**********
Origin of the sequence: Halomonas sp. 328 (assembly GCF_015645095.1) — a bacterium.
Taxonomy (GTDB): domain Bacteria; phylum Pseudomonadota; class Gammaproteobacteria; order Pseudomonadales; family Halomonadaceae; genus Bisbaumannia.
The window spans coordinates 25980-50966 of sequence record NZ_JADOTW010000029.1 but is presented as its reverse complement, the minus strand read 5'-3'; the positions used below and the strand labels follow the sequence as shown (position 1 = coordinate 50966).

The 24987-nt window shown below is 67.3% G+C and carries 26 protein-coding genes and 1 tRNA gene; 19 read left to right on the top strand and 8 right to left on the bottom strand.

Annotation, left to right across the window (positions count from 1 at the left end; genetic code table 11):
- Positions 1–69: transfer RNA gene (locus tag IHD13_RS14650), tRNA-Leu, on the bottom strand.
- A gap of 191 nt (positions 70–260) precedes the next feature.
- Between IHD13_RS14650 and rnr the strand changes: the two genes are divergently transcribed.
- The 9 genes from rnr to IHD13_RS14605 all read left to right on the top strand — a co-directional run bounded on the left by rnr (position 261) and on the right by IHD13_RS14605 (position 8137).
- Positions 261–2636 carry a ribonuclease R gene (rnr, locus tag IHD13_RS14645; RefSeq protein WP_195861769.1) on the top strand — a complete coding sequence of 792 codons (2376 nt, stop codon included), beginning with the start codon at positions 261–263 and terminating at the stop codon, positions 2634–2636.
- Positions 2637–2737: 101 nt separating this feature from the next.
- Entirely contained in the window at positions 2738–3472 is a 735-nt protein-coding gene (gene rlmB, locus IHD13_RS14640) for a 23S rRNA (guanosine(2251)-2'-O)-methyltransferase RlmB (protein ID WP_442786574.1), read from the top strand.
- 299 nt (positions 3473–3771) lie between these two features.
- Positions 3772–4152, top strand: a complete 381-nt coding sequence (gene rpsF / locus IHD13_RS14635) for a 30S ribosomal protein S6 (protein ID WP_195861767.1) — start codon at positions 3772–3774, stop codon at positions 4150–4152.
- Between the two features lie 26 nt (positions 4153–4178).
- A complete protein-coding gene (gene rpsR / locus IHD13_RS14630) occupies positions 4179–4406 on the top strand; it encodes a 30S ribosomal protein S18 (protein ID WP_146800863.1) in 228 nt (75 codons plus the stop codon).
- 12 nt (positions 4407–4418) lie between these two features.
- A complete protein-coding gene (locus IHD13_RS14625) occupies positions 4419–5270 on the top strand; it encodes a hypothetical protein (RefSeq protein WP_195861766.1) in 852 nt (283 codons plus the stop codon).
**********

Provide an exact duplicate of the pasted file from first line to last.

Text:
Origin of the sequence: Halomonas sp. 328 (assembly GCF_015645095.1) — a bacterium.
Taxonomy (GTDB): domain Bacteria; phylum Pseudomonadota; class Gammaproteobacteria; order Pseudomonadales; family Halomonadaceae; genus Bisbaumannia.
The window spans coordinates 25980-50966 of sequence record NZ_JADOTW010000029.1 but is presented as its reverse complement, the minus strand read 5'-3'; the positions used below and the strand labels follow the sequence as shown (position 1 = coordinate 50966).

The 24987-nt window shown below is 67.3% G+C and carries 26 protein-coding genes and 1 tRNA gene; 19 read left to right on the top strand and 8 right to left on the bottom strand.

Annotation, left to right across the window (positions count from 1 at the left end; genetic code table 11):
- Positions 1–69: transfer RNA gene (locus tag IHD13_RS14650), tRNA-Leu, on the bottom strand.
- A gap of 191 nt (positions 70–260) precedes the next feature.
- Between IHD13_RS14650 and rnr the strand changes: the two genes are divergently transcribed.
- The 9 genes from rnr to IHD13_RS14605 all read left to right on the top strand — a co-directional run bounded on the left by rnr (position 261) and on the right by IHD13_RS14605 (position 8137).
- Positions 261–2636 carry a ribonuclease R gene (rnr, locus tag IHD13_RS14645; RefSeq protein WP_195861769.1) on the top strand — a complete coding sequence of 792 codons (2376 nt, stop codon included), beginning with the start codon at positions 261–263 and terminating at the stop codon, positions 2634–2636.
- Positions 2637–2737: 101 nt separating this feature from the next.
- Entirely contained in the window at positions 2738–3472 is a 735-nt protein-coding gene (gene rlmB, locus IHD13_RS14640) for a 23S rRNA (guanosine(2251)-2'-O)-methyltransferase RlmB (protein ID WP_442786574.1), read from the top strand.
- 299 nt (positions 3473–3771) lie between these two features.
- Positions 3772–4152, top strand: a complete 381-nt coding sequence (gene rpsF / locus IHD13_RS14635) for a 30S ribosomal protein S6 (protein ID WP_195861767.1) — start codon at positions 3772–3774, stop codon at positions 4150–4152.
- Between the two features lie 26 nt (positions 4153–4178).
- A complete protein-coding gene (gene rpsR / locus IHD13_RS14630) occupies positions 4179–4406 on the top strand; it encodes a 30S ribosomal protein S18 (protein ID WP_146800863.1) in 228 nt (75 codons plus the stop codon).
- 12 nt (positions 4407–4418) lie between these two features.
- A complete protein-coding gene (locus IHD13_RS14625) occupies positions 4419–5270 on the top strand; it encodes a hypothetical protein (RefSeq protein WP_195861766.1) in 852 nt (283 codons plus the stop codon).